Tuesday, October 27, 2015

“The Pilgrimage Songs: Journey On & Sing On…”
The Songs of Ascent for the New Testament Christian [Psalms 120-134]
Geoffrey R. Kirkland
Christ Fellowship Bible Church

Psalms 120-134 all have the same superscription (title): “A song of Ascents” [‏שִׁ֗יר הַֽמַּ֫עֲל֥וֹת; shir ha’maalot]. Scholars have presented various viewpoints as to how ancient Israelites incorporated these psalms as they journeyed to the Zion to worship the Lord. But it seems that the best understanding is that this collection of 15 hymns comprised the devotional hymnbook for Israelites as they would journey to Zion for the three annual pilgrimage feasts (Passover, Tabernacles, and Pentecost). And as they began far away (at home) and traversed upward to Zion they would reflect on divine truth, meditate on these hymns, anticipate the community of worshipers, and long for true Shalom [peace]. But how can New Testament believers today interpret and apply these precious psalms? There is no temple for us. There is no pilgrimage we must take. How can the believer today read and understand these precious, eternal, God-given poems?

As we journey on, as New Testament Christians, how can we benefit from the Songs of Ascent? I  will provide four simple headings to aid in our understanding of these hymns.

1. Singing [Acclaim]
The psalms of ascent are really the songs of ascents. They are to be sung by the Jewish people as they ascend up to Jerusalem to worship. In fact, Isaiah 30:29 clarifies this when the prophet says: “You will have songs as in the night when you keep the festival, and gladness of heart as when one marches to the sound of the flute, to go to the mountain of the LORD, to the Rock of Israel.” So as the pilgrims would obediently journey to the Temple three times a year they would do so with gladness of heart and with songs on their lips. Believers today must also journey with gladness in our hearts and with songs on our lips. Also, Paul instructs believers to encourage one another with songs.

2. Reflecting [Apprehend]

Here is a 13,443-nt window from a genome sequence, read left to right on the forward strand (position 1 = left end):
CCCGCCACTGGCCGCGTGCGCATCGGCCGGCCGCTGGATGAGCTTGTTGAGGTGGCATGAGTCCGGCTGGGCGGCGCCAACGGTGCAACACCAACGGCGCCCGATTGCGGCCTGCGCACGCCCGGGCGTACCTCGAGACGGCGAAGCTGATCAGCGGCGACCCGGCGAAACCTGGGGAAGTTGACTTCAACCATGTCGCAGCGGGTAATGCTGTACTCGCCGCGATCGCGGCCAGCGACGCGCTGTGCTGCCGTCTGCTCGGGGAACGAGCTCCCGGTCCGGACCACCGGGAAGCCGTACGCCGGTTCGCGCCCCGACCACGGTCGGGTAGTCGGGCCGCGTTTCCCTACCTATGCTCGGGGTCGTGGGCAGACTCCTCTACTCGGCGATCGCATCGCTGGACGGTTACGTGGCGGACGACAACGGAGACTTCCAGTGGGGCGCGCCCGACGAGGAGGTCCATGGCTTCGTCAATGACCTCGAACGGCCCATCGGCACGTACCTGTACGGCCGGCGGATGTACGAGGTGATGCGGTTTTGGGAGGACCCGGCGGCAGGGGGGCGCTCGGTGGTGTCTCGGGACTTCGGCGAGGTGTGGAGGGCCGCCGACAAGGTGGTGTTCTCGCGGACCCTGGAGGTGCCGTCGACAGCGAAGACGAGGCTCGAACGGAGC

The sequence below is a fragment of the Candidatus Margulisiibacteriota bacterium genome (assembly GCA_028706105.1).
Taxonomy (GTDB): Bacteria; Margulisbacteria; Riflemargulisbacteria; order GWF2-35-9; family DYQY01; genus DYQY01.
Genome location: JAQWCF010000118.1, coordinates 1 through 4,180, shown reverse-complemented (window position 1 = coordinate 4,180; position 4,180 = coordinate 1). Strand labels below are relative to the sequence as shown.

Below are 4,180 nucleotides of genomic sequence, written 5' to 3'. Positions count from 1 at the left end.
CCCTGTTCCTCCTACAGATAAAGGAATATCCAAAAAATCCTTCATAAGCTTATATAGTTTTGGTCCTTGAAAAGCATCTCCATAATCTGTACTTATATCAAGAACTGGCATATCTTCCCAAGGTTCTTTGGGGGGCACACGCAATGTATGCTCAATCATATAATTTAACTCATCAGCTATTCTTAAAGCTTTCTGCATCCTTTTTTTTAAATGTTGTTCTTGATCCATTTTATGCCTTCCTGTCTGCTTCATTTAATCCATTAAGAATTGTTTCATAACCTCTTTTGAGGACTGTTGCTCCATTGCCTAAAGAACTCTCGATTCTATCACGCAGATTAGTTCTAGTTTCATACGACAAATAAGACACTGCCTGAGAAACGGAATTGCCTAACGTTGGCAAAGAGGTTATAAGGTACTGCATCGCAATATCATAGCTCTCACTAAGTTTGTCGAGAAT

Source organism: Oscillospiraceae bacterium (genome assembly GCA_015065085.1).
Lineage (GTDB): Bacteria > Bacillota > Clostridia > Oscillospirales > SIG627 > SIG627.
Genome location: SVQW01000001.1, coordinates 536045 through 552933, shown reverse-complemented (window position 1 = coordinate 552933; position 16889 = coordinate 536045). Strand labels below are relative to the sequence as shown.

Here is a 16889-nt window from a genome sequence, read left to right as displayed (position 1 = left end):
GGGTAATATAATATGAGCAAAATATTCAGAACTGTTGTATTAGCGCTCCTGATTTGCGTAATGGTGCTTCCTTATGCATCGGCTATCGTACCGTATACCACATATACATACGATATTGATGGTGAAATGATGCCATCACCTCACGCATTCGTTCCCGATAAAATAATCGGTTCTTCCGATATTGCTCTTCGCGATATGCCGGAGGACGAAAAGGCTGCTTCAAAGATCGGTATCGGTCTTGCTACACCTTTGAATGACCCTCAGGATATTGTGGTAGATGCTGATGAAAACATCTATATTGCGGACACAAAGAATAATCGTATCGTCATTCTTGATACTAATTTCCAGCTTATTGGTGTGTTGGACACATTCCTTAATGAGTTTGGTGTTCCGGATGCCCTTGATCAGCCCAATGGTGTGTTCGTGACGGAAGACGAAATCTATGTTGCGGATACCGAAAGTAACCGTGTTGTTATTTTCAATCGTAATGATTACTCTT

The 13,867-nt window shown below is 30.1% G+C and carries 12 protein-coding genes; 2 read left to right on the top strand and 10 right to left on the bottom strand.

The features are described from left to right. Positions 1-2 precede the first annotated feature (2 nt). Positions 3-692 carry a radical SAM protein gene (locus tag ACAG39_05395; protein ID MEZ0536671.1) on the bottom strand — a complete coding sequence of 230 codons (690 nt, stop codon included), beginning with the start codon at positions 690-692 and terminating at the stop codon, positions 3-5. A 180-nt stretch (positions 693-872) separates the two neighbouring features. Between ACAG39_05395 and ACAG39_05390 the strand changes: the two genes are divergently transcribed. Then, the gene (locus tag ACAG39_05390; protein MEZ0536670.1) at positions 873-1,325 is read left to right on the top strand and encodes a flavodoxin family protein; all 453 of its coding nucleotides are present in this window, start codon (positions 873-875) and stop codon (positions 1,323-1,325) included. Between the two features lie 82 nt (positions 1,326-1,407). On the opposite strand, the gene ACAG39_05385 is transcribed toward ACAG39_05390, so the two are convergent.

A theme that occurs so often in the Scriptures is that of remembering, reflecting, and apprehending divine truth. How often does God tell his people to “remember”! All though the Torah, through the Psalms and the Prophets, and then into the New Testament, the Lord Jesus institutes two ordinances (baptism and communion) so as to remember Him and His work of redemption on behalf of His people. As the Israelites of old would travel from their homes to Zion, they would meditate upon and remember God’s truth. Without simple reminders, we forget essential truths.

3. Anticipating [Anticipate]
How the hearts of the godly long to be in God’s presence! God’s people crave the community of believers! The psalmist reflects one who lived amongst the wicked and earnestly desired to be where God dwelt, where God’s people gathered, and where worship would occur communally! Believers, today, must also live with anticipation just as the Jews of old who traveled and anticipated more and more the closer they came to Zion. Anticipation grew as they drew near to the Lord’s Temple in Jerusalem. So also, our anticipation should grow daily for the heavenly Zion!

4. Gathering [Assemble]
An intimate bond exists between the people of God. There is an unbreakable, eternal, Christ-centered, and happy bond between worshipers who love God, love Christ, love Scripture, and love each other. The pilgrims of old who journeyed to Jerusalem meditated on the need for this commonality amongst the people of God. They longed to gather together. So it is today with us. We gather together regularly, corporately, willingly, and happily for fellowship.

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